In an effort to protect local water quality and as a part of its overall green
corporate citizen objectives, ITC Midwest identified its Iowa City Warehouse
as a suitable location for an innovative site-runoff treatment facility. It
built an 840 square-foot garden utilizing native plant species to intercept
roof runoff from the facility. The garden area was designed with a sand layer
and appropriate growing medium to assist with proper drainage, runoff
pollution prevention, and growth of the plants. Since its completion in 2011,
the garden has flourished through two summer seasons and provided continual
treatment of rooftop runoff throughout the growing season while creating a
natural habitat for local wildlife.
"We are honored to be recognized by the Wildlife Habitat Council for our
environmental stewardship efforts, and we're particularly proud of our Iowa
City Warehouse Rain Garden because it is our first Wildlife at Work
certification in our ITC Midwest footprint," said Jon Jipping, executive vice
president and chief operating officer for ITC. "It's a testament to our
environmental commitment in all of our operating territories, and we will
continue to pursue environmental initiatives throughout all of our operating
The ITC Wildlife at Work certifications were among 255 programs recognized at
the 2013 Symposium as meeting the strict certification requirements of
Wildlife at Work. In addition, 65 programs received Corporate Lands for
Learning certification. Certification requirements are strict and require that
programs apply for periodic renewal. Wildlife at Work certification recognizes
outstanding wildlife habitat management efforts at corporate sites, and offers
third-party validation of the benefits of such programs. Corporate Lands for
Learning certification provides programs with third-party recognition for
educational programs. Since 1990, WHC has certified 668 Wildlife at Work and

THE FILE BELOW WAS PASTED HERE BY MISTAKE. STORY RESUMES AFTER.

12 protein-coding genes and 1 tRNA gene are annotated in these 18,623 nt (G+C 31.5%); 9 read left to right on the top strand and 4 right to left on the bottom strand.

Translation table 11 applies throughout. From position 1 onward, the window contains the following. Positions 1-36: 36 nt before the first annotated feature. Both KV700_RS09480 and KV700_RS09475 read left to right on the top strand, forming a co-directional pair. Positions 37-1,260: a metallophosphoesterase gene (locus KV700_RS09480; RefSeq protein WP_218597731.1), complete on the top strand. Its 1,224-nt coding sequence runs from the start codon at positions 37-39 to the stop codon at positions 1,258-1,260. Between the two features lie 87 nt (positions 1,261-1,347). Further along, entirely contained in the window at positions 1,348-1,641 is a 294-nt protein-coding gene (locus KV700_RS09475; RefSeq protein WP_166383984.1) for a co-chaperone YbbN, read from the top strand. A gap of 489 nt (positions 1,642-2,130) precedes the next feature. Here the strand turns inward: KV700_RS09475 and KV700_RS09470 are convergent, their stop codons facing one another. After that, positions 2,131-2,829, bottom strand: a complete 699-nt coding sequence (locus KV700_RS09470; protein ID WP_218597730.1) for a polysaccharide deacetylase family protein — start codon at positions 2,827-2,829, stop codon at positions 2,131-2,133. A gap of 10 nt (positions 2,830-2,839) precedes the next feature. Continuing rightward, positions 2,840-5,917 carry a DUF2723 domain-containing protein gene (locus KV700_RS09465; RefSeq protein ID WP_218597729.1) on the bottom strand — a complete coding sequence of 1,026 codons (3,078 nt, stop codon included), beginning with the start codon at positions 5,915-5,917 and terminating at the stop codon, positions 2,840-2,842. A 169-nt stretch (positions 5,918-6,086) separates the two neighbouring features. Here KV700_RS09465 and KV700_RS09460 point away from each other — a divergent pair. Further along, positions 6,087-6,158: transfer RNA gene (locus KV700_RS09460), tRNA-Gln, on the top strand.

161 Corporate Lands for Learning programs worldwide.
About the Wildlife Habitat Council
The Wildlife Habitat Council (WHC) is a nonprofit, non-lobbying organization
dedicated to increasing the quality and amount of wildlife habitat on
corporate, private and public lands. WHC devotes its resources to building
partnerships with corporations and conservation groups to create solutions
that balance the demands of economic growth with the requirements of a
healthy, biodiverse and sustainable environment. WHC-assisted wildlife habitat
and conservation education programs are found in 45 states, the District of
Columbia, and 11 other countries. To learn more, visit www.wildlifehc.org.
About ITC Holdings Corp.
ITC Holdings Corp. (NYSE: ITC) is the nation's largest independent electricity
transmission company. Based in Novi, Mich., ITC invests in the electric
transmission grid to improve system reliability, expand access to markets,
lower the overall cost of delivered energy and allow new generating resources
to interconnect to its transmission systems. ITC's regulated operating
subsidiaries include ITCTransmission, Michigan Electric Transmission Company,
ITC Midwest and ITC Great Plains. Through these subsidiaries, ITC owns and
operates high-voltage transmission facilities in Michigan, Iowa, Minnesota,
Illinois, Missouri, Kansas and Oklahoma, serving a combined peak load
exceeding 26,000 megawatts along 15,000 circuit miles of transmission line.
Through ITC Grid Development and its subsidiaries, the company also focuses on
expansion in areas where significant transmission system improvements are
needed. For more information, please visit: http://www.itc-holdings.com.
SOURCE ITC Holdings Corp.; Wildlife Habitat Council
Contact: Jeff Ghannam, Wildlife Habitat Council, 240-247-0930,
email@example.com; Robert Doetsch, ITC Holdings Corp., 248-946-3493,